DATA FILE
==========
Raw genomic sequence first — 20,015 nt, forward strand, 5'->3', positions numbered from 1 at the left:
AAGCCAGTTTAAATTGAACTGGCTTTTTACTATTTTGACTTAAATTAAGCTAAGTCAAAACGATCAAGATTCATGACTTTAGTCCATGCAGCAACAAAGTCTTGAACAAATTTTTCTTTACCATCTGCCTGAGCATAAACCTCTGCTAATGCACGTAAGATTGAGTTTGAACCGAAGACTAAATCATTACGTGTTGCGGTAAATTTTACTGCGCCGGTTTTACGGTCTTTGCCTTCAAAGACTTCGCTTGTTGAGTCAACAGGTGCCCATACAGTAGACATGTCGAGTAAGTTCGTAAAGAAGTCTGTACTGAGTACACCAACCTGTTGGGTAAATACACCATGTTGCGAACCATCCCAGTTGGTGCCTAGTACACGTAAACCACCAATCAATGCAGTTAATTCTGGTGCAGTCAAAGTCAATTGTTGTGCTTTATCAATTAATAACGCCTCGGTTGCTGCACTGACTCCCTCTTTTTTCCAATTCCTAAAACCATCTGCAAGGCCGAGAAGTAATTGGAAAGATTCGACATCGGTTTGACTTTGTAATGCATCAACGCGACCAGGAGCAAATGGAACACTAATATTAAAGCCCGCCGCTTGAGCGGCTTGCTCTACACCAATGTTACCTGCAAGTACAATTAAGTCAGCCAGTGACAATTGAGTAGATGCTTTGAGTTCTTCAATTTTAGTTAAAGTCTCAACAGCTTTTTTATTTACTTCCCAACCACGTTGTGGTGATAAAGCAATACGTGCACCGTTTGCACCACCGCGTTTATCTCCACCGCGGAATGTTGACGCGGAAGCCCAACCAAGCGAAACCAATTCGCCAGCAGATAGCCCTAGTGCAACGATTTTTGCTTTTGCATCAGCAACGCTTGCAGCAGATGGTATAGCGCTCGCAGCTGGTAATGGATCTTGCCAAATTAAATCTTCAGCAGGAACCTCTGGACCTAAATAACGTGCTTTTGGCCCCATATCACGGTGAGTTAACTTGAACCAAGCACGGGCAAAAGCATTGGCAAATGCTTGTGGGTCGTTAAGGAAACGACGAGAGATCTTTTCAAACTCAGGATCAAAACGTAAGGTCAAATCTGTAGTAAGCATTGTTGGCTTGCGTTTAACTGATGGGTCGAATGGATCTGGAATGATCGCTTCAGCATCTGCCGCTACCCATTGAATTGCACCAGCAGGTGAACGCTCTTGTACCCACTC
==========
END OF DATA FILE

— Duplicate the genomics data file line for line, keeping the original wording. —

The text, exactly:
Raw genomic sequence first — 20,015 nt, forward strand, 5'->3', positions numbered from 1 at the left:
AAGCCAGTTTAAATTGAACTGGCTTTTTACTATTTTGACTTAAATTAAGCTAAGTCAAAACGATCAAGATTCATGACTTTAGTCCATGCAGCAACAAAGTCTTGAACAAATTTTTCTTTACCATCTGCCTGAGCATAAACCTCTGCTAATGCACGTAAGATTGAGTTTGAACCGAAGACTAAATCATTACGTGTTGCGGTAAATTTTACTGCGCCGGTTTTACGGTCTTTGCCTTCAAAGACTTCGCTTGTTGAGTCAACAGGTGCCCATACAGTAGACATGTCGAGTAAGTTCGTAAAGAAGTCTGTACTGAGTACACCAACCTGTTGGGTAAATACACCATGTTGCGAACCATCCCAGTTGGTGCCTAGTACACGTAAACCACCAATCAATGCAGTTAATTCTGGTGCAGTCAAAGTCAATTGTTGTGCTTTATCAATTAATAACGCCTCGGTTGCTGCACTGACTCCCTCTTTTTTCCAATTCCTAAAACCATCTGCAAGGCCGAGAAGTAATTGGAAAGATTCGACATCGGTTTGACTTTGTAATGCATCAACGCGACCAGGAGCAAATGGAACACTAATATTAAAGCCCGCCGCTTGAGCGGCTTGCTCTACACCAATGTTACCTGCAAGTACAATTAAGTCAGCCAGTGACAATTGAGTAGATGCTTTGAGTTCTTCAATTTTAGTTAAAGTCTCAACAGCTTTTTTATTTACTTCCCAACCACGTTGTGGTGATAAAGCAATACGTGCACCGTTTGCACCACCGCGTTTATCTCCACCGCGGAATGTTGACGCGGAAGCCCAACCAAGCGAAACCAATTCGCCAGCAGATAGCCCTAGTGCAACGATTTTTGCTTTTGCATCAGCAACGCTTGCAGCAGATGGTATAGCGCTCGCAGCTGGTAATGGATCTTGCCAAATTAAATCTTCAGCAGGAACCTCTGGACCTAAATAACGTGCTTTTGGCCCCATATCACGGTGAGTTAACTTGAACCAAGCACGGGCAAAAGCATTGGCAAATGCTTGTGGGTCGTTAAGGAAACGACGAGAGATCTTTTCAAACTCAGGATCAAAACGTAAGGTCAAATCTGTAGTAAGCATTGTTGGCTTGCGTTTAACTGATGGGTCGAATGGATCTGGAATGATCGCTTCAGCATCTGCCGCTACCCATTGAATTGCACCAGCAGGTGAACGCTCTTGTACCCACTC